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Hips don’t lie: A lesson on perseverance

In a bout of nostalgia, I was poking around YouTube for music from the early 2000’s. (Gosh, early 2000’s rates on the nostalgia scale these days? I feel old. *) A string of hits, including this catchy tune from David Bisbal, populated the results. Take a peek.

Come on. Admit it. You think it’s catchy too.

But I digress. David Bisbal’s got a really nice voice and (perhaps overly) enthusiastic expressive arm gestures. He obviously loves to perform. He does it well. He’s a natural.

Or is he?

Check out this early audition for Operación Triunfo, a Spanish singing contest that launched him to fame.

Sheesh, look how nervous he is. He’s sweating like a pig. He’s not performing; he’s just trying to get out of there alive. Compare that audition to those we see on TV these days. He probably wouldn’t make it to the next round with a performance like that.

If all you saw of David Bisbal’s abilities was that one audition, you would likely say he had some vocal talent, but he certainly didn’t have that “it” factor that music industry experts are so confident they can pick out of a crowd.

To be fair, TV singing contests have become so common,  people’s expectations have gone up. That is natural. Once the 4-minute mile was thought to be a great feat. Now lots of people manage to beat it. (Not me, but you know, others.)

My point, though, isn’t that we’ve raised the bar. Although we have.

My point is that we too easily write people off because we assume that their initial performance accurately predicts how much they can improve. We see this in school admissions, jobs, contests — everywhere, really.

But let’s face it. It would be a hard uphill battle to convince those with the power to decide that they shouldn’t judge too quickly. Bosses rarely listen to good sense. College admission officers are too busy combing through thousands of applications to have time to reevaluate their standards. And contests have to put people on who will draw in an audience.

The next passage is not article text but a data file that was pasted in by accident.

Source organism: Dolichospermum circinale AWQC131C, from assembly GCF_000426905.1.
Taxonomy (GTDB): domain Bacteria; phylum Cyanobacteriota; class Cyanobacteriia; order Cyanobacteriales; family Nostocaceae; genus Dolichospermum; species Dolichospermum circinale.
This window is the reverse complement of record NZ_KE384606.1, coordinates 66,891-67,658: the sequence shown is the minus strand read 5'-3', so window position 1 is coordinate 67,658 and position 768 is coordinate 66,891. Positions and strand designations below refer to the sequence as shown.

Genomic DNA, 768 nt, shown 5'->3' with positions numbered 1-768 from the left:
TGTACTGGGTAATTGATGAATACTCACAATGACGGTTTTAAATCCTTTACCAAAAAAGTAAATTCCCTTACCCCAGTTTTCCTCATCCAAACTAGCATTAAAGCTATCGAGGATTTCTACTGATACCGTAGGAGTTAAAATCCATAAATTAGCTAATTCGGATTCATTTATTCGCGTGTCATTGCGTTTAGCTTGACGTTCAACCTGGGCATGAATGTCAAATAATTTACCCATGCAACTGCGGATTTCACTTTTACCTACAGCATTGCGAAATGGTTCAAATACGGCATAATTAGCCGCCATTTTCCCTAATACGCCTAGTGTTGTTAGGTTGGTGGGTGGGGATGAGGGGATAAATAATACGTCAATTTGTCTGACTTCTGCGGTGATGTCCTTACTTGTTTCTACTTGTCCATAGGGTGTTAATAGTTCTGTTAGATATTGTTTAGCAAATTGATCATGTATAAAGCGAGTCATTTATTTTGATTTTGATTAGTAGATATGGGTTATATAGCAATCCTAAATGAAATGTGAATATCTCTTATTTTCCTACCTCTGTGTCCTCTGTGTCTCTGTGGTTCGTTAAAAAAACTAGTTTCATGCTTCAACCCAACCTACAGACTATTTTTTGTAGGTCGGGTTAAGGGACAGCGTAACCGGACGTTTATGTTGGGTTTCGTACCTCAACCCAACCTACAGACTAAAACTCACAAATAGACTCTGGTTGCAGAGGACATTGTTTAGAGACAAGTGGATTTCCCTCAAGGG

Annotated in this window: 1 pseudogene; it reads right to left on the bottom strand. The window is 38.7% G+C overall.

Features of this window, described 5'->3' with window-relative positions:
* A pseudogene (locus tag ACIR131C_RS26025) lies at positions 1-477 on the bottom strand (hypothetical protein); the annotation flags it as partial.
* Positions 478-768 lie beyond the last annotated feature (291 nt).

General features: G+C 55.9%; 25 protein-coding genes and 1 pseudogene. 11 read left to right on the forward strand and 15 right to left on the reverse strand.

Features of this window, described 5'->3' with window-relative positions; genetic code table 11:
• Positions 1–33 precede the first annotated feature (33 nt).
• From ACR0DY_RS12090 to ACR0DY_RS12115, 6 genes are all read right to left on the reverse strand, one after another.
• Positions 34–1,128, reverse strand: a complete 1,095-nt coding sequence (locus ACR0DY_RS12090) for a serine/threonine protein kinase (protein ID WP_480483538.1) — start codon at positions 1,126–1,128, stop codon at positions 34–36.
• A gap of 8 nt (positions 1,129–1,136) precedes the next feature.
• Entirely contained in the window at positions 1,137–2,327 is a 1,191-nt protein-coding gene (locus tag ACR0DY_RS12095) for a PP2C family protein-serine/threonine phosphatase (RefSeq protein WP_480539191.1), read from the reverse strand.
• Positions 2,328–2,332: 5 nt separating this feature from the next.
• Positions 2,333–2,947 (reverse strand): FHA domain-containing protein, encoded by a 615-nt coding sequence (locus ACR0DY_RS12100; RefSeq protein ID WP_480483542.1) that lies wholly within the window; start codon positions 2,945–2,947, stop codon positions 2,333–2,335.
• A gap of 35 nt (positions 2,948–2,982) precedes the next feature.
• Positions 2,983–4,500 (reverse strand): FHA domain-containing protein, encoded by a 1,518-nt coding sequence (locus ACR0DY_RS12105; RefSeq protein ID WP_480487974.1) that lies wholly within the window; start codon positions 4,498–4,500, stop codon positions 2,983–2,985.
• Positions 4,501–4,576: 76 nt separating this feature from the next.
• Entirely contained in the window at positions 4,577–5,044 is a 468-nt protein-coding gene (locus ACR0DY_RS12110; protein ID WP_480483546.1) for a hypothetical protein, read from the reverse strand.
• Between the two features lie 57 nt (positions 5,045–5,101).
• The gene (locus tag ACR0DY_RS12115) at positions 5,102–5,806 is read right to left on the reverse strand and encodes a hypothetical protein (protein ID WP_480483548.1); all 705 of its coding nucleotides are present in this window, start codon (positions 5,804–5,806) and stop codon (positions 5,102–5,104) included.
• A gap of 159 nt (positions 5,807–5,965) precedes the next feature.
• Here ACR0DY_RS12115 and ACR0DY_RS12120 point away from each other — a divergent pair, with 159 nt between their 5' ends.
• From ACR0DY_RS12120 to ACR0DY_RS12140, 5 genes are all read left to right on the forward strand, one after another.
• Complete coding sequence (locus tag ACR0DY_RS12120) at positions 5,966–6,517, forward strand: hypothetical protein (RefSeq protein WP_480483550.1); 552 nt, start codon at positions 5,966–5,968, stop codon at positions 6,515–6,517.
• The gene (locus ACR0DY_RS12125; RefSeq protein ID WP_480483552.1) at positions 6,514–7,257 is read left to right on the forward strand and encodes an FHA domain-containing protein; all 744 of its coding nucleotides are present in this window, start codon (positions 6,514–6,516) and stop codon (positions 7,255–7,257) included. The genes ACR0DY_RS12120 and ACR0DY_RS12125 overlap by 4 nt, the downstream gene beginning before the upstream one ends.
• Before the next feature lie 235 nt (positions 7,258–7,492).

So actually, my real point isn’t even that others write us off too soon. It’s that we write ourselves off too soon.

We stare cross-eyed at our own awkward performances (the failed math grade, the crappy essay, the science project that looks like it has been duct-taped together by minions), and we judge our future potential as severely limited.

But that big, fat F? It’s like David Bisbal’s nervous, awkward audition from the video above.

David Bisbal’s later rounds from Operación Triunfo are markedly improved.  He got over those initial nerves. He stopped mimicking Luis Miguel (an already famous singer at the time) and started being David Bisbal instead. He reached deep within his soul and pulled out some overdone dance moves.

Which, by the way, have served him well. It’s been 15 years or so (15 years!), and he is still cranking out hit records and hip gyrations.

But had the Operación Triunfo judges eliminated David Bisbal after his first try, the music industry would have lost a very big hit maker.

Or maybe not. Because Bisbal’s fate didn’t ultimately hinge on the initial impressions of some Operación Triunfo judges. It hinged on whether he wrote himself off after one less-than-stellar audition. Let’s say he had failed and decided that he didn’t really have it in him; he would never have made it. But what if he had been booted out? If he had kept on keeping on, knowing he could get better, he could still have made it big.

And that is really the lesson for us. We can’t control the faith other people have in our ability to improve. And let’s be fair. Judges, admissions officers, and bosses all have to eliminate some prospects, whether they believe those prospects can improve or not. But no matter what others do or say, don’t write yourself off. Any skill can be learned. Some skills may take longer, but they can all be learned.

And David Bisbal’s Ave María video you saw above? That was just his first release after Operación Triunfo. His hips — I mean, he — had certainly come a long way in a very short amount of time.

So here is your  task. Think of one failure that made you conclude you just didn’t have the chops. Now write three actions you will take to improve. If you can pick a skill that is important to you, all the better. But if is easier to choose one that isn’t so important, start there.

But whatever you do, don’t take yourself out of the game.

* Footnote: Don’t you dare agree that I am old, or I will find you and punch you in the face.

 

 

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About the Author

Elise Loyacano Perl
Elise Loyacano Perl is the Puerto Rican author of The Little Guide to not Being Dumb: How to Stop Making Excuses and Actually Learn. Click here to see her funny YouTube show called The Brain Drain. Elise holds a joint BA/MA in French literature from Bryn Mawr College in Pennsylvania and lives in San Juan, Puerto Rico.

1 Comment on "Hips don’t lie: A lesson on perseverance"

  1. So what you’re saying is . . . if I gyrate my hips I can learn to sing well?

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